September 19, 2017

And Then Came the Megaherbs

Campbell Island, New Zealand, one of the country's subantarctic islands of New Zealand, with a community of megaherbs in the foreground | Credit: Wikimedia Commons – Author: Twiddleblat (CC BY-SA 2.0)

Campbell Island, New Zealand, one of the country’s subantarctic islands of New Zealand, with a community of megaherbs in the foreground | Credit: Wikimedia Commons – Author: Twiddleblat (CC BY-SA 2.0)

• By Janine Pineo •

The word caught my attention, like a scent to a hound dog.

Megaherb.

What is this glorious thing?

About a week ago, I clicked on a link from an account I follow on Twitter, that of Te Papa, the Museum of New Zealand. It had something about “forget-me-not” and adventure and so lured me in (see this blog post).

I scanned down through the photos, sighing over some and lingering over others. There were penguins, sea lions and albatross, along with fields and fields of plants. Then I started to read the enthusiastic account of Jessie Prebble, who had gone on this adventure to the subantarctic islands of Auckland and Campbell islands in New Zealand.

A megaherb community on the subantarctic Campbell Island, New Zealand. The yellow flowers are Bulbinella rossi, the pink are Anisotome latifolia, and the pleated leaves on the right of the photograph are those of a Pleurophyllum species. Tussock grass accompanies the megaherbs. | Credit: Wikimedia Commons – Author: Twiddleblat (CC BY-SA 2.0)

A megaherb community on the subantarctic Campbell Island, New Zealand. The yellow flowers are Bulbinella rossi, the pink are Anisotome latifolia, and the pleated leaves on the right of the photograph are those of a Pleurophyllum species. Tussock grass accompanies the megaherbs. | Credit: Wikimedia Commons – Author: Twiddleblat (CC BY-SA 2.0)

I got stuck on megaherbs, immediately looking them up and marveling over the wonder of them.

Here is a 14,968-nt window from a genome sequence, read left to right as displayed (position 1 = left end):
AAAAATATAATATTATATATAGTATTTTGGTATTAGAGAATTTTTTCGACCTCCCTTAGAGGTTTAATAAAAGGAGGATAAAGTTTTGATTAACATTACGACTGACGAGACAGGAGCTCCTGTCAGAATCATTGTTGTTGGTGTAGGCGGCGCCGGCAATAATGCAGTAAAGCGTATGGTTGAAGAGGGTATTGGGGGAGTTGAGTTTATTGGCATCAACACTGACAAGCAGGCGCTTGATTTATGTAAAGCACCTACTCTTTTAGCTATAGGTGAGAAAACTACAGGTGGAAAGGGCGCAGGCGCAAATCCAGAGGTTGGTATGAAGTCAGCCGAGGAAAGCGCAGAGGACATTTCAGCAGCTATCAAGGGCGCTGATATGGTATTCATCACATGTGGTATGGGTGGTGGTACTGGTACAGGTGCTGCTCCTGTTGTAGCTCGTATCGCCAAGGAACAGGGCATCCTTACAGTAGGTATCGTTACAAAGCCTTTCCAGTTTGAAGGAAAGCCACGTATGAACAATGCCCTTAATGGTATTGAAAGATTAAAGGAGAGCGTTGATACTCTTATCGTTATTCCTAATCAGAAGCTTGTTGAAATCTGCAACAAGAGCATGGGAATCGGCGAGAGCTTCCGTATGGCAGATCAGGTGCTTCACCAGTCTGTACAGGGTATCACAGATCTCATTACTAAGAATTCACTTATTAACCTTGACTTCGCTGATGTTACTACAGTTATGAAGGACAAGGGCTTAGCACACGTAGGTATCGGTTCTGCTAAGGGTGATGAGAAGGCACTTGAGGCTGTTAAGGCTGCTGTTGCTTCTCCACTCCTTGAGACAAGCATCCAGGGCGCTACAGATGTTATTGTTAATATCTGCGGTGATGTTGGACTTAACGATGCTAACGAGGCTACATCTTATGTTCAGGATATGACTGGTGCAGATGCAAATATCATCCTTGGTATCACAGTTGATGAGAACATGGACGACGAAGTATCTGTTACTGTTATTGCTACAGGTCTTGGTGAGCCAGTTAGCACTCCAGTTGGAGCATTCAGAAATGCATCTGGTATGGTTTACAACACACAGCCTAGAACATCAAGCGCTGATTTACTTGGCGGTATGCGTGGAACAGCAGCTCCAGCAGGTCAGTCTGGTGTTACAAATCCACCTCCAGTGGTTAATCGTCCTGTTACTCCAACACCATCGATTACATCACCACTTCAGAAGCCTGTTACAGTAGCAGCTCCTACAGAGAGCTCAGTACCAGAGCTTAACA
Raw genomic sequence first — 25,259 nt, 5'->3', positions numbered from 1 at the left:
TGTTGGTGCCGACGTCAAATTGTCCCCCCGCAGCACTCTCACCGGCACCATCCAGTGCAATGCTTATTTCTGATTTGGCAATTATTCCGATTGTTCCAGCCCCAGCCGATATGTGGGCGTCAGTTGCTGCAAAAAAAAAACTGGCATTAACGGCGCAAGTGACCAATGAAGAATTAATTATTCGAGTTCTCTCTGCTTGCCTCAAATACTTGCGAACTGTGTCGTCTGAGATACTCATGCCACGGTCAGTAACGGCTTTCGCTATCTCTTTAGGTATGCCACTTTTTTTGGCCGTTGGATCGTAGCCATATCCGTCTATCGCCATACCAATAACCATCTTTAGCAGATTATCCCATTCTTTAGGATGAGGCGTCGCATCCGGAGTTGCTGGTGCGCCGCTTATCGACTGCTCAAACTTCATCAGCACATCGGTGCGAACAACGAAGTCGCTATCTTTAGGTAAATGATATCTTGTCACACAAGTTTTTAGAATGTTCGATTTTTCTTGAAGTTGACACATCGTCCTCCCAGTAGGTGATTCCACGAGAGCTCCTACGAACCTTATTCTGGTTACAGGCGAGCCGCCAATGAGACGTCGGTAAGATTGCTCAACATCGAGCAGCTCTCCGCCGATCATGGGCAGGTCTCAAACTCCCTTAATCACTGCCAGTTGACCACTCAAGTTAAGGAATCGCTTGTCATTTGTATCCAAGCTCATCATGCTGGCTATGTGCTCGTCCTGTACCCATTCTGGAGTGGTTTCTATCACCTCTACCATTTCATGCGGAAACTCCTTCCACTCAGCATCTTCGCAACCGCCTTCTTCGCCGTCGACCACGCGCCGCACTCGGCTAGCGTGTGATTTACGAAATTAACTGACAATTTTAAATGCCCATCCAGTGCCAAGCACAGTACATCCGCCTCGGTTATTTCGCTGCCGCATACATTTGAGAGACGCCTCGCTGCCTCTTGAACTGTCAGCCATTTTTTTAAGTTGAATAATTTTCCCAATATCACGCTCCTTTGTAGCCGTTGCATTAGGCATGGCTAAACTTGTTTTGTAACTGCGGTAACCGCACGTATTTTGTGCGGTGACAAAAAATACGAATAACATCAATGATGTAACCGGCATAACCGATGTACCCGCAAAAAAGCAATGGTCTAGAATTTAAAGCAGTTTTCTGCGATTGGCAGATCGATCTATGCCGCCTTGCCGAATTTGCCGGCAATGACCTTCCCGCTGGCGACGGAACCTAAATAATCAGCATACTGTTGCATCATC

The lowdown is this: These herbaceous perennial wildflowers grow on these isolated islands, notable for their great size of huge leaves and large flowers, the result of their evolution to the islands’ unique climate, soil and the lack of herbivores. The weather, it seems, is mostly wet, cold and very windy, while the soil is “peaty, acidic and impoverished.” Add on “almost continual cloud cover” and you have some interesting conditions to challenge plants.

Flora never cease to amaze me.

Curiously, much like the islands of Maine, livestock was introduced to these islands in the 19th century. Their grazing ended up threatening the megaherbs with extinction, and it wasn’t until the 1990s that the livestock was removed.

The good news is that the plants are rebounding on the now protected land. And other than the scientists who live there for research, the islands are uninhabited by humans.

I knew I wanted to write about this, so I looked about and found photos on Wikimedia Commons by twiddleblat. Thank goodness for the sharing of such amazing photos.

The Daily Plant will feature a different megaherb all this week, ending with a “companion” plant on the weekend. You can find them under the New Zealand and megaherb tag on the site.

Enjoy the megaherbs. They are a vivid reminder about how I still have so many things to learn about the world. To paraphrase: So many plants, so little time.